MIT's genetic algorithm software served to shortcut millions of years' of tuna evolution in mere minutes. Although the term genetic algorithm may sound complex, the simple computer rules that duplicate natural selection really aren't. The program uses an iterative routine that compares many variables, one to another, until the program finds the best solution to accomplish the objective which, in Charlie's case, was to get the tuna through the water faster with less effort.

Step one of the program defines the population, specifies the variables, and then calculates Charlie's speed under one specific variable - no fin movement, for example. Ask which is better: the solution with no fin movement or the result of the second calculation, which is movement with one fin flapping a little. The computer (evolution) selects the value that represents "one fin flapping a little," and the selection process continues through a list of possible movements, or "children," in the software evolutionary process. Finally the perfect solution, a dream "child" that meets all the parameters and travels 40 knots through heavy seas for eight hours straight, pops out of the parent's software code. It is Charlie, the perfect swimming machine.

Although a human could do the optimization problem, with so many variables the calculations would take months with little latitude for change. Software is the only way to handle endless variety and complexity in our lifetime. Barrett set seven parameters for movement in his computer-generated selection process that totals some 282 million combinations. It's these computer-generated combinations that are allowing supply chains to operate more efficiently - and MIT scientists are not the exclusive users of such innovation.

Back to the Heartland
Deere & Co. is a big old company that loves innovation. From the Vermont blacksmith who trekked west and created a self-scouring plow to work the rich Mississippi valley soil, down to today's innovative supply chain solutions, Deere has remained true to its founder's dreams. In May 1997 the Smithsonian Institution honored Deere & Co.'s use of a genetic algorithm-based schedule optimization package on the seed planter assembly line where more than six million combinations of available options produced scheduling problems far beyond human capabilities. The factory's daily assembly schedule is created in minutes, and the impact on the line is manageable. Where early production plants struggled to reach volume, modern lean sites grapple with endless variety.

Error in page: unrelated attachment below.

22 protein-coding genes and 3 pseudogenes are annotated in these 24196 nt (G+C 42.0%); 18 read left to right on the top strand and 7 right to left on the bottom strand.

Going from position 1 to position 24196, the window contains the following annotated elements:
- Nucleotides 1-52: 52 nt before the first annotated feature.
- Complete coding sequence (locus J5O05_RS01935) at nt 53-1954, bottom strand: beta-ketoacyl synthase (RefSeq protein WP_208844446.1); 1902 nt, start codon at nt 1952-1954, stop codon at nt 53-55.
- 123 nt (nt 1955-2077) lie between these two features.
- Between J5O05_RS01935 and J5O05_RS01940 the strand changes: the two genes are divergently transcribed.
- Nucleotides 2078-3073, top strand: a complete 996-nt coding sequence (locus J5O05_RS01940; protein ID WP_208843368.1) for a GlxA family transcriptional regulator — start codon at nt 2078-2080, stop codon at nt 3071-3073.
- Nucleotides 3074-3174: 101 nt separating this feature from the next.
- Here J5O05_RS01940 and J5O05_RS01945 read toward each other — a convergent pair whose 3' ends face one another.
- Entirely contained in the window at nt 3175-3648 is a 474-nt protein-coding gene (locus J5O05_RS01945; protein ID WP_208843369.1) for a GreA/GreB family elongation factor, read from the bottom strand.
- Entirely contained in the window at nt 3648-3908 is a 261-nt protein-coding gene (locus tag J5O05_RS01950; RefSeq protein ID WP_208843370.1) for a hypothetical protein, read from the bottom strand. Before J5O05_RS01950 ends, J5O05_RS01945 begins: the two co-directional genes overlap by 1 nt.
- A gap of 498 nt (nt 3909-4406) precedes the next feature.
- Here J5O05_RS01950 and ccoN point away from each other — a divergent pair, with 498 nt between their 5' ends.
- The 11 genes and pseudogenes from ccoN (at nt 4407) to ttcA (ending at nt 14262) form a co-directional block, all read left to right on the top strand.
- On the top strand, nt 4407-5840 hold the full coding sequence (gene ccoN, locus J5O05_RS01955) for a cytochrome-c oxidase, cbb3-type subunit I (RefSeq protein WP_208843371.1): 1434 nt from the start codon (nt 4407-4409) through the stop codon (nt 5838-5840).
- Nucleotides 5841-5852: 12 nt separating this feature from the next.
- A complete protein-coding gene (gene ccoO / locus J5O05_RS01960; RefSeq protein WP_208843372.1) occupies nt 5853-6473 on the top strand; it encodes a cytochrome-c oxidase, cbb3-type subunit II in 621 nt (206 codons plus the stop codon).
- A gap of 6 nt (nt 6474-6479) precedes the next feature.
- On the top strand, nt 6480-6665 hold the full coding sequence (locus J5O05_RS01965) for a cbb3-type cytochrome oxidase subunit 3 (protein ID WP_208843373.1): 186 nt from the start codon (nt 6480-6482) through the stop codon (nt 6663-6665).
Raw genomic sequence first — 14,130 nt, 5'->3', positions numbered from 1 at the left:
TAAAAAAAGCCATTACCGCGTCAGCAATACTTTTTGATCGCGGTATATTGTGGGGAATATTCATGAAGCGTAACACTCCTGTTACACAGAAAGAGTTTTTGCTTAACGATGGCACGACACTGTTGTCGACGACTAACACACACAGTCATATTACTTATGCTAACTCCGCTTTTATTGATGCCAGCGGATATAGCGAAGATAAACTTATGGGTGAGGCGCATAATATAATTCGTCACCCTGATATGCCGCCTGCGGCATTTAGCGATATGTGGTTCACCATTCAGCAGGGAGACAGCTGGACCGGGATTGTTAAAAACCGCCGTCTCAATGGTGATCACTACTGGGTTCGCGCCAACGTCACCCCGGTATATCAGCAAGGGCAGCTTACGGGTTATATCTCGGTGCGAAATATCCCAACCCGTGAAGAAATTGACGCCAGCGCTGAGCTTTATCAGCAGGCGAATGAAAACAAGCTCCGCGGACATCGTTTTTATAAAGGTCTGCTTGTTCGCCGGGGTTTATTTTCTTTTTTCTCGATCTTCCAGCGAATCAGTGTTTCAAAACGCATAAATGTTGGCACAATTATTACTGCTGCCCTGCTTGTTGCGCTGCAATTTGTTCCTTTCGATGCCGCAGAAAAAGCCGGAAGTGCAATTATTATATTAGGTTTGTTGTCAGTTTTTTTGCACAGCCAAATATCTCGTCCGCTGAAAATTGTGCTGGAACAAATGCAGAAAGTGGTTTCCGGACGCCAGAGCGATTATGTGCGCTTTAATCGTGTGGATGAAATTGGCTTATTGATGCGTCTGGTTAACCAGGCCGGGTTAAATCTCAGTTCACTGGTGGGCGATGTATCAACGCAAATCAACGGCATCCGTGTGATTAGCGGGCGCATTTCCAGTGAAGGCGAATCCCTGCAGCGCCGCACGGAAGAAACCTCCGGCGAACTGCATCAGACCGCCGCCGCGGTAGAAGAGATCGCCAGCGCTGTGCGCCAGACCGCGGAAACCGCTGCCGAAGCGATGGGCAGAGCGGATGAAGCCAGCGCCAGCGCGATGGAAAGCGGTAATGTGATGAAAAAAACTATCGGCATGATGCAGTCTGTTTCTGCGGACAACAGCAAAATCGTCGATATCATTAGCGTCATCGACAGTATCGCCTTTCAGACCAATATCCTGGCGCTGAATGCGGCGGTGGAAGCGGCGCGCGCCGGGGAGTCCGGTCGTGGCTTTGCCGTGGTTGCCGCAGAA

Bill Fulkerson, the Deere software champion, a trained mathematician and innovation nut, is credited with making the connections that allowed Deere to enter the software evolution game. Fast forward now, however, to a later Deere application and the genetic algorithm solution gets cheaper and is as portable as your laptop.

At Deere the beat goes on. The same genetic algorithm concept has allowed suppliers and planners to crunch massive amounts of data - possible combinations of work centers and process flows - to make up the "ideal" or "fittest" combination of possible routings across production machines. Here Dave Meyer, supply base manager for Deere's worldwide agricultural division, is another manufacturing pioneer who loves innovation. Meyer uses an off-the-shelf package on top of a spreadsheet to set up and run a variety of process flow combinations. In fact the genetic algorithm package has been successfully used inside Deere as well as in the supply base.

Because many manufacturing suppliers have traditional batch runs through functional departments, scheduling supplier production can be a nightmare of unpredictable and long-cycle time schedules. Software solutions not only enable better run combinations, they also allow planners to rethink the functional layouts into patterns of more efficient cellular machine distribution.

And Meyer's work, like Darwin's before him, proves that evolution works. Even in job shops.

Copyright Patricia E. Moody. All Rights Reserved.